But the other end is the major bone of contention for them, as they completed the regular season just 27th in defensive rating.

Although the Blazers have made an admirable run since entering the bubble, they haven’t really stopped anyone with any regularity. They gave up at least 121 points in seven of their nine games in Orlando, Fla. and their last five contests in a row.

When they defeated the Brooklyn Nets on Thursday to clinch a spot in the play-in tournament, the Blazers still gave up 133 points to a seriously undermanned Nets squad.

Although the Lakers have struggled offensively for much of the season’s restart, they started to get it together towards the end of the seeding games. In both of its last two games, L.A. scored over 120 points and made over 40 percent of its 3-pointers.

The Lakers won their season series against the Blazers this season 2-1 and had their way offensively. Both wins came in December with L.A. pouring in 136 and 128 points, respectively.

If the Lakers speed up the pace against Portland and shoot well from downtown, they could very well put on an offensive clinic.

3. No Answer for the King

Damian Lillard, LeBron James and Carmelo Anthony

Not only are the Blazers defensively inept, but they do not have the personnel to slow down James.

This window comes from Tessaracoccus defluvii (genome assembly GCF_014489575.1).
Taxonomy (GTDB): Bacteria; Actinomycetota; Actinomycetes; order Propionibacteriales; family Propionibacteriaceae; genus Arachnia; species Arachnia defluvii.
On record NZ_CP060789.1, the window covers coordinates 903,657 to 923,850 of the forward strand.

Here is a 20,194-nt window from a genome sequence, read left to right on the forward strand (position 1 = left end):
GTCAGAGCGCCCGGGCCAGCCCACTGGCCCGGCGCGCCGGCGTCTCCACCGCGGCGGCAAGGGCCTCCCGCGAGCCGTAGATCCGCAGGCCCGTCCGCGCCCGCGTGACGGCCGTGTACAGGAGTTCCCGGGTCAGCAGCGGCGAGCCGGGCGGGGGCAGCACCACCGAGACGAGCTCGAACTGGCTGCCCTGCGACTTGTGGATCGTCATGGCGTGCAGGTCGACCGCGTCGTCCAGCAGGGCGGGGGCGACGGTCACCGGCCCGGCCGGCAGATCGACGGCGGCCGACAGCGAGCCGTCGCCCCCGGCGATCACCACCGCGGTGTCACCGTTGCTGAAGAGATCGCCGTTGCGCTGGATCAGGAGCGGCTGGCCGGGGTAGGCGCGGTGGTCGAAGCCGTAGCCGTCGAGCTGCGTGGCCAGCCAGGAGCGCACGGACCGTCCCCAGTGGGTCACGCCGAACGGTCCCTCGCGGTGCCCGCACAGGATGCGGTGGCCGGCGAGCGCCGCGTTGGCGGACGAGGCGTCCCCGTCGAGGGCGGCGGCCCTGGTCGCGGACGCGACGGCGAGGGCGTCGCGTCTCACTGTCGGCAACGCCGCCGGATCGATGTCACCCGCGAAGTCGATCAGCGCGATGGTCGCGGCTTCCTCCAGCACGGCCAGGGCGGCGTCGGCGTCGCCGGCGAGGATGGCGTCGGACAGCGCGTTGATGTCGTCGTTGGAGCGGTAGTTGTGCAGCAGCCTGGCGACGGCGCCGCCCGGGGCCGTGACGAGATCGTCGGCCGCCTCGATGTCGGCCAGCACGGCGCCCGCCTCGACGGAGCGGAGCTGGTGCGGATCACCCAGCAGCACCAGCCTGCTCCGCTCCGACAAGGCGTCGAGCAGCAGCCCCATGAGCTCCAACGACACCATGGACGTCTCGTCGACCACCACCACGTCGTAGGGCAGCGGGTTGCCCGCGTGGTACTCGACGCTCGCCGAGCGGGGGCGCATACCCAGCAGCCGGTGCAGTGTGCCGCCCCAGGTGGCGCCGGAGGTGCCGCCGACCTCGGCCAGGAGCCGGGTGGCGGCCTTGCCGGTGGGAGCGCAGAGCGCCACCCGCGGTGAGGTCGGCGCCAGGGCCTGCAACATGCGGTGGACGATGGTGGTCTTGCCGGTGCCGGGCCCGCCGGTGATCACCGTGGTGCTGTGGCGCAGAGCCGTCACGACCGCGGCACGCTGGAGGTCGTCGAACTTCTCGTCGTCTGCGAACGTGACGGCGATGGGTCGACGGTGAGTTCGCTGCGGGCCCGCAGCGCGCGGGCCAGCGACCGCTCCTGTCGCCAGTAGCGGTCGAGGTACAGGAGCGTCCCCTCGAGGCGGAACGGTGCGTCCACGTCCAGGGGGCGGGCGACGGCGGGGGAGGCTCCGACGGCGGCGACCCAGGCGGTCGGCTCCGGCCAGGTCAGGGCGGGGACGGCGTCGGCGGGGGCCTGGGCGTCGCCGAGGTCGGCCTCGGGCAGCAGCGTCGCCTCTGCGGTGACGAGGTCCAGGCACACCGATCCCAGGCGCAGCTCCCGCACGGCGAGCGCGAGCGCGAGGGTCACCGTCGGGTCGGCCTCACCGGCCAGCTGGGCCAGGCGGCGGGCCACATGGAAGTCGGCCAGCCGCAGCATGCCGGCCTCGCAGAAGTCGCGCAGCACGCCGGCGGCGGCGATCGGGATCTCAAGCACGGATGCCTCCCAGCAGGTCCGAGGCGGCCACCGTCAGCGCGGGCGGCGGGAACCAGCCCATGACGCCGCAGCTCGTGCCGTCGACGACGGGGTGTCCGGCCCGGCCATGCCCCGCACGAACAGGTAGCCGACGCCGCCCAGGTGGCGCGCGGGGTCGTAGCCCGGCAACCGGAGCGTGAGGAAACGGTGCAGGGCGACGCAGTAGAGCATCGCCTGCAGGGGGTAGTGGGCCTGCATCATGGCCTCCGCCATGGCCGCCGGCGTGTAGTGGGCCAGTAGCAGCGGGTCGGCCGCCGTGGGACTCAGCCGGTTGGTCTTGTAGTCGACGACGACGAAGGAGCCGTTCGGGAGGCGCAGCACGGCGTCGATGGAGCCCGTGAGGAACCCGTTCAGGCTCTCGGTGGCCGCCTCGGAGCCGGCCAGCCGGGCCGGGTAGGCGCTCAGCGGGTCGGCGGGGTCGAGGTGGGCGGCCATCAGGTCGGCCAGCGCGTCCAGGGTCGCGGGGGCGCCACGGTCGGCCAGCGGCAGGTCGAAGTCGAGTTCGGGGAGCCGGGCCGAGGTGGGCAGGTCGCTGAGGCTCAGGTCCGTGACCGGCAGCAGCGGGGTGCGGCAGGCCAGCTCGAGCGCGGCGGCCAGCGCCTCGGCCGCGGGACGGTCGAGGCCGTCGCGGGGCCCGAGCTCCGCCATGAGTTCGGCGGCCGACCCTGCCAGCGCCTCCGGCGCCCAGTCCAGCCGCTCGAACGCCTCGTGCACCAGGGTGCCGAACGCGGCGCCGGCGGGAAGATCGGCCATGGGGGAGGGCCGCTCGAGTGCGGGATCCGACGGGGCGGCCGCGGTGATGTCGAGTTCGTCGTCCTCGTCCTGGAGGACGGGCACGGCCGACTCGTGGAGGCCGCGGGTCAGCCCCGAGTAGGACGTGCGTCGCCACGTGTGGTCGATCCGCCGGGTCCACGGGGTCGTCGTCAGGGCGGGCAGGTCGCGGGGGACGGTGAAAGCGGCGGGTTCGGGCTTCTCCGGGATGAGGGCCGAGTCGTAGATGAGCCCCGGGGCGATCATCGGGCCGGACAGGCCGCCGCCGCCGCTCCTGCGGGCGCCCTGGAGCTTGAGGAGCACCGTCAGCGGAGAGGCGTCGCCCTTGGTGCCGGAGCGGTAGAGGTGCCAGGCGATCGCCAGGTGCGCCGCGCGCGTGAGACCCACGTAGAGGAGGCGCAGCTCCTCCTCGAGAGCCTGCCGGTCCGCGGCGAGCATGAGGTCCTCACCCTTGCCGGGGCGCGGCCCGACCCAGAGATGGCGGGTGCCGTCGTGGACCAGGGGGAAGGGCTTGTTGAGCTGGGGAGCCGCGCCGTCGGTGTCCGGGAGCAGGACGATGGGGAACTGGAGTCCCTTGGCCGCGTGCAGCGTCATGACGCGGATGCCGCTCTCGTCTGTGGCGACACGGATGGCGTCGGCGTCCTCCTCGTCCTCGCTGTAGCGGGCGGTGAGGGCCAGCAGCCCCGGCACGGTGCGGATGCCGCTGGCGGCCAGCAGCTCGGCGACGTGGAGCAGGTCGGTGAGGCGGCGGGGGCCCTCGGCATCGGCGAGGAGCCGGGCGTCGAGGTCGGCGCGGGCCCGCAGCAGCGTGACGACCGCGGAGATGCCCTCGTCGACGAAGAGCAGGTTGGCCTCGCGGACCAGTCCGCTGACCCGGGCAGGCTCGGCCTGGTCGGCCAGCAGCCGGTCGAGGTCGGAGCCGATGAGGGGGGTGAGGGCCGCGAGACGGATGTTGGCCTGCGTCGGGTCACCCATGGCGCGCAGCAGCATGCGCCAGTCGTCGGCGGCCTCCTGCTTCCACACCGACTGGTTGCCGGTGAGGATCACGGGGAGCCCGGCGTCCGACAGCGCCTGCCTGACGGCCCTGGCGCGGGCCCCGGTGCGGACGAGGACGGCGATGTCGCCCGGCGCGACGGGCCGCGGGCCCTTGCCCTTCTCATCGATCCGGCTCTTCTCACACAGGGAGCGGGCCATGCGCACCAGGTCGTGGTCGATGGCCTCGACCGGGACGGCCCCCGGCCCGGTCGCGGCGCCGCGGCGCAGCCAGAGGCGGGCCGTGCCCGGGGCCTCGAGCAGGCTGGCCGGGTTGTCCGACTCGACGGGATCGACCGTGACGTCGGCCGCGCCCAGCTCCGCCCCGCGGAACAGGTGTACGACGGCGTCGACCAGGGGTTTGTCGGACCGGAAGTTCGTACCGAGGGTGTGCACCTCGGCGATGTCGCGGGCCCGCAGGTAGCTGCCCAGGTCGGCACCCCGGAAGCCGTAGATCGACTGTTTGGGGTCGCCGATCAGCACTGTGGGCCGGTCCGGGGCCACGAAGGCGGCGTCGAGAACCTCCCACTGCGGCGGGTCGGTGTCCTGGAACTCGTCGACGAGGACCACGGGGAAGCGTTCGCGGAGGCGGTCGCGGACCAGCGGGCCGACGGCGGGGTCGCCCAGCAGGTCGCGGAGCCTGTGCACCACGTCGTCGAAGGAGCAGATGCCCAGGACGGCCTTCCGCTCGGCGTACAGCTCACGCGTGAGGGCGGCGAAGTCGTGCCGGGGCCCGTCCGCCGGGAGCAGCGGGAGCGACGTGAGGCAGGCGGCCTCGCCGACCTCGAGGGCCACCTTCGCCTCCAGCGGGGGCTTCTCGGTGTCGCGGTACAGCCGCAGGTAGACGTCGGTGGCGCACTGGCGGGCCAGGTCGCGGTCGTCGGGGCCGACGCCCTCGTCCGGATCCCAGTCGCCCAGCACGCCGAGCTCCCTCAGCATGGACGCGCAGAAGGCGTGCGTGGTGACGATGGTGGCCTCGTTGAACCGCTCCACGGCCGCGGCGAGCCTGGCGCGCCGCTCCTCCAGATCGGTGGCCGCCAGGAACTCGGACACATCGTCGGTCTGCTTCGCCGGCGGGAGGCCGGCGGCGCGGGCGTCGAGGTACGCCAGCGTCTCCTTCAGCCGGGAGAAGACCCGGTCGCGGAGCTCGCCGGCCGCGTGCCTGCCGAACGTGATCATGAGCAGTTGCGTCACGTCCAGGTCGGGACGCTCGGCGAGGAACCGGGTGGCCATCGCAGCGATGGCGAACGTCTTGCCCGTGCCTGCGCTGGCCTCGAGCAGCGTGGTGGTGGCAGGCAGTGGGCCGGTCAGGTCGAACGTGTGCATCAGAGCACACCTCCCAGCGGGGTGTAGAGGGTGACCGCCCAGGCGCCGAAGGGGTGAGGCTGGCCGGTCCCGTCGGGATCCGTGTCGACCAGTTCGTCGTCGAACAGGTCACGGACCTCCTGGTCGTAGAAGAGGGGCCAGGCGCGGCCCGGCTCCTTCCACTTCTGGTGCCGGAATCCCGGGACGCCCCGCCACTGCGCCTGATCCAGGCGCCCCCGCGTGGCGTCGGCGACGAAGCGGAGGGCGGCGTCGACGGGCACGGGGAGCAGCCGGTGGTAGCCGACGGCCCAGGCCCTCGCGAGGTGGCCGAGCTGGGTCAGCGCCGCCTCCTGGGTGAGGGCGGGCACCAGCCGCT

The one player who may have been able to make the four-time MVP work a bit, Trevor Ariza, decided to opt out of the resumption of the season.

Carmelo Anthony has had something of a resurgent season for Portland, and physically he may be able to body up James in a stationary setting. But in an open-court situation or when James is simply playing downhill, it’s hard to imagine a 36-year-old Anthony being able to stay in front of James.

In addition, the Akron, Ohio native has a history of flipping the proverbial switch once the postseason starts. In the 2018 playoffs, his last time in the postseason, James averaged 34.0 points, 9.1 rebounds and 9.0 assists per game as he carried a porous Cleveland Cavaliers squad to the NBA Finals.

Knowing that this may be his last chance to earn another championship ring, look for James to come out with a vengeance against Portland.

4. Invaluable Experience

LeBron James and Rajon Rondo

Portland is coming off a run to the Western Conference Finals during which it gained valuable experience. Overall, this will be the franchise’s seventh straight trip to the postseason, so this is not exactly the first rodeo for Lillard and McCollum.